Born in Bengal in 1917, Bimal Dasgupta was raised by his uncle, a government employee posted in Delhi. His uncle’s family did not support his ambition of becoming an artist, so he joined Calcutta’s College of Arts and Crafts in 1937 with his father’s help.
The war, however, interrupted his studies and he found himself working as a clerk in a war office where his talents were put to use as assistant director in charge of all artwork for the Victory magazine. After the war, he worked at Dhoomimal Art Gallery in New Delhi, and for advertising agencies. He eventually went on to teach at the College of Art, New Delhi, for fourteen years. A scholarship to study and travel in Europe for six months introduced him to gouache and oil as mediums.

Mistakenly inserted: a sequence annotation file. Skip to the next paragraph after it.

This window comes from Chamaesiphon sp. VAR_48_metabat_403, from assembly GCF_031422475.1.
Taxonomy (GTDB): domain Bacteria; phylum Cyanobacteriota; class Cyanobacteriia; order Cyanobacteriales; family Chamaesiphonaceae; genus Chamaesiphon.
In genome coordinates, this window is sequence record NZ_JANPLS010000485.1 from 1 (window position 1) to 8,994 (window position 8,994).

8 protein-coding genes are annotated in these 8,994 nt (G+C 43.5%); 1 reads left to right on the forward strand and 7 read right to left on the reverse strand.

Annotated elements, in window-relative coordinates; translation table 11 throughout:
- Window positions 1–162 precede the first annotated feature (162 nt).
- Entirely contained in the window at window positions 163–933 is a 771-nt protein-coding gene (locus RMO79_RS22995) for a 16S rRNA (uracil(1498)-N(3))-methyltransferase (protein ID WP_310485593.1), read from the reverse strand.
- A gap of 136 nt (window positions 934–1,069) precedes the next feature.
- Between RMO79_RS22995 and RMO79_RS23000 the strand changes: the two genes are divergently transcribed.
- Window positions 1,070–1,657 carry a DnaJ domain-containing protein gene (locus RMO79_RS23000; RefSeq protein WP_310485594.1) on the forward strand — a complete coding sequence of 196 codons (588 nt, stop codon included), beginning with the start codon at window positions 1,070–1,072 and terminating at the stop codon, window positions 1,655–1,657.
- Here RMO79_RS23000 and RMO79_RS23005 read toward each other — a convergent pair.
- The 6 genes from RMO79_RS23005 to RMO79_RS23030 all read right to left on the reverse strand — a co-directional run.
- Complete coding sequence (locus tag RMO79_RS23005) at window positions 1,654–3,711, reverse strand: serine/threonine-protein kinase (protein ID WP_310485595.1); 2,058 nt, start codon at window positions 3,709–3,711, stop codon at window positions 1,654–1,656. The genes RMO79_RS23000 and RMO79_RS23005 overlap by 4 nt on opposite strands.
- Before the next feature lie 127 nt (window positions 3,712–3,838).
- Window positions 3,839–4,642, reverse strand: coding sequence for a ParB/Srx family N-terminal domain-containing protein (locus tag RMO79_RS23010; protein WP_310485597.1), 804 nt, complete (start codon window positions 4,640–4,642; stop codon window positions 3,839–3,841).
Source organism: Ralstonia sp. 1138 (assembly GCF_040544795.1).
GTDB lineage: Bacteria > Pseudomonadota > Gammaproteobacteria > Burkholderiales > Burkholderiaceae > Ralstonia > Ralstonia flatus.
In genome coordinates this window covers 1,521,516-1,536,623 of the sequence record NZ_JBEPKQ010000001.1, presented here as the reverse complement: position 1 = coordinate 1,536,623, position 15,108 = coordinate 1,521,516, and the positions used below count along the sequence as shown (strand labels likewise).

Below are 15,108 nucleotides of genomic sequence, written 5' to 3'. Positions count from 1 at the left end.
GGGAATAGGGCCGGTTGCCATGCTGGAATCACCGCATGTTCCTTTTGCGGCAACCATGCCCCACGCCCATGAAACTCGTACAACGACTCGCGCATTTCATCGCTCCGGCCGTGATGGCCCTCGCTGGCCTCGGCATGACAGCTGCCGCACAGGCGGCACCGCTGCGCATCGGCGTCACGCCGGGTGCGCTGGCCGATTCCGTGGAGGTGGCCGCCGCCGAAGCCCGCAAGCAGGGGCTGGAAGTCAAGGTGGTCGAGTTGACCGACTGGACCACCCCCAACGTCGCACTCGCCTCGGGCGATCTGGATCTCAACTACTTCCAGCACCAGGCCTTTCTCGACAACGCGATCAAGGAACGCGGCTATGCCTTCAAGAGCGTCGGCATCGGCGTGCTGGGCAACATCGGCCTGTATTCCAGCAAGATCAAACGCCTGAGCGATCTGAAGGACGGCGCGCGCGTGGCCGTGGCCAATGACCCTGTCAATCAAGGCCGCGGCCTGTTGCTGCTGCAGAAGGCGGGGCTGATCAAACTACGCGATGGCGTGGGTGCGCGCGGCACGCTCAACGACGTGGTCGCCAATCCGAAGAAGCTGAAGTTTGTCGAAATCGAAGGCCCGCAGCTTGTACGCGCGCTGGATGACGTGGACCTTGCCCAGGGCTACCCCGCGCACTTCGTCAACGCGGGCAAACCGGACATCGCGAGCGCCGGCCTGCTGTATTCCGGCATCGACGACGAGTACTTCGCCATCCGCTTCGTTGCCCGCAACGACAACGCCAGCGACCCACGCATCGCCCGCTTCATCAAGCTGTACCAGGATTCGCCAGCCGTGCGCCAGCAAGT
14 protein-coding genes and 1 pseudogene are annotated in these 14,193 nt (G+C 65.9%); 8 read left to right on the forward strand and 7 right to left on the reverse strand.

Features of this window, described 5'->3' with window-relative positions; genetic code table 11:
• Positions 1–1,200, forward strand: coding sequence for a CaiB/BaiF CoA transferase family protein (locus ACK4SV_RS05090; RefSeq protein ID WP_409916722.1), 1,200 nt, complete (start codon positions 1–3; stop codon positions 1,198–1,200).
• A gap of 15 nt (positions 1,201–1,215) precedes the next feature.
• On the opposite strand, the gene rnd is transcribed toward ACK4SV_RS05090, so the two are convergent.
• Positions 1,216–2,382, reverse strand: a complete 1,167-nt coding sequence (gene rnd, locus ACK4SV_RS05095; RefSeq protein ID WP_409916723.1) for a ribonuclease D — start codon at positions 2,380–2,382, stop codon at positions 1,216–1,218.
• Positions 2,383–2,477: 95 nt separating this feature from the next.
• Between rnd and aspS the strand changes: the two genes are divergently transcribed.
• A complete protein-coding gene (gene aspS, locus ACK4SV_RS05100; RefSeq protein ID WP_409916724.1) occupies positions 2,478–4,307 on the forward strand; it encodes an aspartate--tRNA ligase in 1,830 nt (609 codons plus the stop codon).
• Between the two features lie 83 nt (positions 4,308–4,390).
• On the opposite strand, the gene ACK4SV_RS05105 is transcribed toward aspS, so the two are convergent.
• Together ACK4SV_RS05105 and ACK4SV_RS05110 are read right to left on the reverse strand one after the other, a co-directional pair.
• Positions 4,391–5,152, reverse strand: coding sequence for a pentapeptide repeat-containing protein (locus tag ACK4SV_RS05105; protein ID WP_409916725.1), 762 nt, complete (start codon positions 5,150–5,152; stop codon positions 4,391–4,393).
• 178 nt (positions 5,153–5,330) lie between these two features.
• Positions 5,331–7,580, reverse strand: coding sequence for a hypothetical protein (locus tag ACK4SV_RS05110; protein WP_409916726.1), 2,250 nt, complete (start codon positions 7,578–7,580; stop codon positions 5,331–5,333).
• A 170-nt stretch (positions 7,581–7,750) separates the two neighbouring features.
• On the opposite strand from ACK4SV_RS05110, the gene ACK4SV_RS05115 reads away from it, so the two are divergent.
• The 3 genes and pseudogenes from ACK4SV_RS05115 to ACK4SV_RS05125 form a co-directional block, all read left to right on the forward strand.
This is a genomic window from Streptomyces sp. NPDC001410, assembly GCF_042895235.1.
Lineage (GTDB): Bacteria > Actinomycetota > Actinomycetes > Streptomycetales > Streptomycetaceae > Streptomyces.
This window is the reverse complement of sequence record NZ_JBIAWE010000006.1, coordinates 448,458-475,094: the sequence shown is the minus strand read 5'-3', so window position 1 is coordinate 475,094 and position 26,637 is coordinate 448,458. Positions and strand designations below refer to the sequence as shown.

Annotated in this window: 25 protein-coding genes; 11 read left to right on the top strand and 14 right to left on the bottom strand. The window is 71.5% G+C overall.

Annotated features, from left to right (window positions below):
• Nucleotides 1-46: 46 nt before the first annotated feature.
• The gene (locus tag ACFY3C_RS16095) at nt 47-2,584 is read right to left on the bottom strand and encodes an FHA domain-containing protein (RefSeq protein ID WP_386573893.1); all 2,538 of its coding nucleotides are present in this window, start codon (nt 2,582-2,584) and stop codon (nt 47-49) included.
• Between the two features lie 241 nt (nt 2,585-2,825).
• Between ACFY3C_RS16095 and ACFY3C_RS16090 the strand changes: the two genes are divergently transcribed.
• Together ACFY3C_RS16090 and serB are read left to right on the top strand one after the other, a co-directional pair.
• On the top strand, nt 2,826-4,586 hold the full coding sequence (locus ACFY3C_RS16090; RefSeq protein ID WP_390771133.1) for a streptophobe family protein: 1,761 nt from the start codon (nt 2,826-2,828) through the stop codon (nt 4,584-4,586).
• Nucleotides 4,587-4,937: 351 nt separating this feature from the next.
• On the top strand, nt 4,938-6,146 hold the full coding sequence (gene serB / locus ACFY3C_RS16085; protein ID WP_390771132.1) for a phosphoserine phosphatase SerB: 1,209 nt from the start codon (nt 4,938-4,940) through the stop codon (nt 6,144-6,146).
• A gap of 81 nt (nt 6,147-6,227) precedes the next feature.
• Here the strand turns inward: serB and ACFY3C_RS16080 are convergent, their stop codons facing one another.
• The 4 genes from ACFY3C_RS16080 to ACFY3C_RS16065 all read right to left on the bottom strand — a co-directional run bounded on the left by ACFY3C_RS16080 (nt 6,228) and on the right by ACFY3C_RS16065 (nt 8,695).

Nature was very important to Dasgupta and formed a seminal part of his practice. After an early reputation as a landscape painter, he briefly experimented with cubism after his tour across Europe, and later dabbled in neo-tantrism, marking his abstract phase. He eventually turned to pure abstraction, executed in watercolours and acrylic.
Besides exhibiting widely in India and abroad, he also handled commissions for murals for the India pavilions at international trade fairs in Moscow, and Tokyo. Dasgupta was honoured by the Sahitya Kala Parishad, New Delhi, in 1972, and made a fellow of the Lalit Kala Akademi in 1989. He breathed his last in 1995.
‘I paint only when I am in the mood. The colours are always there in my heart, an unseen power in the background drives me to put them down on canvas’
The ‘Manifestations’ series of 20th Century Indian Art, Editions V, VI